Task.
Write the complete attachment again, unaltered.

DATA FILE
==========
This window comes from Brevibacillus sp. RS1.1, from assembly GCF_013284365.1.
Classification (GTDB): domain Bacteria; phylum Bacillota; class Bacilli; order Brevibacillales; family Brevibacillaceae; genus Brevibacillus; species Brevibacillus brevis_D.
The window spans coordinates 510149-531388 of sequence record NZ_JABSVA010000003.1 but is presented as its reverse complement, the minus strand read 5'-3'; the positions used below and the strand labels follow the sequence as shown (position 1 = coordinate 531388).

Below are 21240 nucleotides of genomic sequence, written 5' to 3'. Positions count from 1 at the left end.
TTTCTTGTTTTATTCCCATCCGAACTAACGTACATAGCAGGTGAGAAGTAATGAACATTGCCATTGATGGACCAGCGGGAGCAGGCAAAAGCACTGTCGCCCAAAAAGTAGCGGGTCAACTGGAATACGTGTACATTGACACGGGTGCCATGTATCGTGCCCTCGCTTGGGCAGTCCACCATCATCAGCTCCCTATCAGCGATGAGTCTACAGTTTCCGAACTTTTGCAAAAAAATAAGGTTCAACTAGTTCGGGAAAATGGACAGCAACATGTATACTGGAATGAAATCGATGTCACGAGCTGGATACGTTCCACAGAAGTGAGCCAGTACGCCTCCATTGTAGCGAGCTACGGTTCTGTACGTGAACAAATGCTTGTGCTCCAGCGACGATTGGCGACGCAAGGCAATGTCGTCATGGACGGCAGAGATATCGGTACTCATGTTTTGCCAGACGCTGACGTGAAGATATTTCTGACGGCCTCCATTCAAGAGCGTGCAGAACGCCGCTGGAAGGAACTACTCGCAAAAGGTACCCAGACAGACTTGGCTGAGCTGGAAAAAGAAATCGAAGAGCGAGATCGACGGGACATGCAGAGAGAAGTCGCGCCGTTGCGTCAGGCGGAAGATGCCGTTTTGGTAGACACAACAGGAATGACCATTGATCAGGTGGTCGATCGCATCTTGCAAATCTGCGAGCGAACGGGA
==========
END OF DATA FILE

This window comes from Brevibacillus sp. RS1.1, from assembly GCF_013284365.1.
Classification (GTDB): domain Bacteria; phylum Bacillota; class Bacilli; order Brevibacillales; family Brevibacillaceae; genus Brevibacillus; species Brevibacillus brevis_D.
The window spans coordinates 510149-531388 of sequence record NZ_JABSVA010000003.1 but is presented as its reverse complement, the minus strand read 5'-3'; the positions used below and the strand labels follow the sequence as shown (position 1 = coordinate 531388).

Below are 21240 nucleotides of genomic sequence, written 5' to 3'. Positions count from 1 at the left end.
TTTCTTGTTTTATTCCCATCCGAACTAACGTACATAGCAGGTGAGAAGTAATGAACATTGCCATTGATGGACCAGCGGGAGCAGGCAAAAGCACTGTCGCCCAAAAAGTAGCGGGTCAACTGGAATACGTGTACATTGACACGGGTGCCATGTATCGTGCCCTCGCTTGGGCAGTCCACCATCATCAGCTCCCTATCAGCGATGAGTCTACAGTTTCCGAACTTTTGCAAAAAAATAAGGTTCAACTAGTTCGGGAAAATGGACAGCAACATGTATACTGGAATGAAATCGATGTCACGAGCTGGATACGTTCCACAGAAGTGAGCCAGTACGCCTCCATTGTAGCGAGCTACGGTTCTGTACGTGAACAAATGCTTGTGCTCCAGCGACGATTGGCGACGCAAGGCAATGTCGTCATGGACGGCAGAGATATCGGTACTCATGTTTTGCCAGACGCTGACGTGAAGATATTTCTGACGGCCTCCATTCAAGAGCGTGCAGAACGCCGCTGGAAGGAACTACTCGCAAAAGGTACCCAGACAGACTTGGCTGAGCTGGAAAAAGAAATCGAAGAGCGAGATCGACGGGACATGCAGAGAGAAGTCGCGCCGTTGCGTCAGGCGGAAGATGCCGTTTTGGTAGACACAACAGGAATGACCATTGATCAGGTGGTCGATCGCATCTTGCAAATCTGCGAGCGAACGGGA